- Many other studies over the years have shown that there are benefits to spaying and neutering prior to the reproductive age. These benefits include reduction of behavioral problems associated with sex hormones, reduction or elimination of certain types of illnesses and various types of cancers, and an increase in the lifespan of many pets.
- The pet-overpopulation problem is not just a problem, it is a crisis! The numbers of animals that are destroyed every year in shelters are staggering. Currently, approximately three to six MILLION dogs and cats enter shelters each year in the United States alone. Of those, approximately 25% or around 1 MILLION are purebred. While efforts of rescue groups and humane organizations have placed some of these animals in new homes, unfortunately, approximately 3 MILLION dogs and cats are euthanized every single year. Believe it or not, this is a “good number” when you consider that in the 1980’s, prior to increased efforts to spay and neuter pets at the age they are able to reproduce, 17 MILLION were euthanized on a yearly basis.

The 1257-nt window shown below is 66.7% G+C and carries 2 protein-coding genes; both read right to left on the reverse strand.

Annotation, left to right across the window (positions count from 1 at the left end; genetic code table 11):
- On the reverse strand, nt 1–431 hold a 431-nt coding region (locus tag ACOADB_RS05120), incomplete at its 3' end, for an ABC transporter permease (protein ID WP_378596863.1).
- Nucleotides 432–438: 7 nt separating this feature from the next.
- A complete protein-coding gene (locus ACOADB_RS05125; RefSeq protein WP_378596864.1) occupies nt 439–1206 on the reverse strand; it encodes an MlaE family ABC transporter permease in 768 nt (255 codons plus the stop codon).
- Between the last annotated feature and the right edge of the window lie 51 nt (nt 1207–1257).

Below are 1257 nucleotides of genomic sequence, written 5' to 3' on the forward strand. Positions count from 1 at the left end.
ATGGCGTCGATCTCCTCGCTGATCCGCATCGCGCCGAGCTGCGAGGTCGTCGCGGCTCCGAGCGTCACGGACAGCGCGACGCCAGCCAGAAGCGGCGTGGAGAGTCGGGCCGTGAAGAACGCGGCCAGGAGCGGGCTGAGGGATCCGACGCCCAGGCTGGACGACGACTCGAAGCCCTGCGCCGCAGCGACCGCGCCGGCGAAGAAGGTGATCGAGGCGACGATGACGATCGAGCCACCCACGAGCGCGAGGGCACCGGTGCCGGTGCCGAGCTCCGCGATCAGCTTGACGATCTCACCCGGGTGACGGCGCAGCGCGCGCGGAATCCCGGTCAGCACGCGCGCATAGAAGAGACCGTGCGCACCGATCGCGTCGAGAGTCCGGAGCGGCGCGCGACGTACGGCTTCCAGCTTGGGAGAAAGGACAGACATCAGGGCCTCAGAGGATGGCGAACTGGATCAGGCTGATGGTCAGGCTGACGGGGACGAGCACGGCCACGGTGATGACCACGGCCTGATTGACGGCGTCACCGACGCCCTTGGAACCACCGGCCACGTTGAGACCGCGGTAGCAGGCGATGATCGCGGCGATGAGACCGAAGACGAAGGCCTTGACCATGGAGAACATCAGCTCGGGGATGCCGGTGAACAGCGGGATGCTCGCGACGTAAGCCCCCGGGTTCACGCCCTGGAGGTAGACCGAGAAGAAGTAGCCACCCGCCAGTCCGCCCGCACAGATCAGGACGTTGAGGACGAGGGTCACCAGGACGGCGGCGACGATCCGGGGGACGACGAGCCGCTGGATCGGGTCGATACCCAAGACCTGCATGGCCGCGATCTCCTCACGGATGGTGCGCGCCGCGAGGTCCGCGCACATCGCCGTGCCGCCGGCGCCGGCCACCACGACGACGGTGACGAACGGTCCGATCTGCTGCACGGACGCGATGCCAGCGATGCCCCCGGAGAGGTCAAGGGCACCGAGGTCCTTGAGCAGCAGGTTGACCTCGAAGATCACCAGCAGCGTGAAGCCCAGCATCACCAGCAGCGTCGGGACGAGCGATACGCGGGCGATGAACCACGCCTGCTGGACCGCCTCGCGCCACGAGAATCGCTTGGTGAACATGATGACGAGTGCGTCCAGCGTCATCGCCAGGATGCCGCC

- Spaying and neutering programs have had a positive impact on the pet over-population problem, but with 3 Million euthanized every year, we still have a long way to go. We believe that spaying and neutering is a part of responsible pet ownership and animal stewardship.
- For most pets and their families, the behavioral and health benefits of spaying and neutering at around 6 months of age, which is when most dogs and cats are able to reproduce, outweigh the risks.
- For cats and dogs we recommend neutering at six months because the incidence of prostate disease is greatly reduced. And of course, with the neuter procedure itself, the risk of testicular cancer is completely eliminated.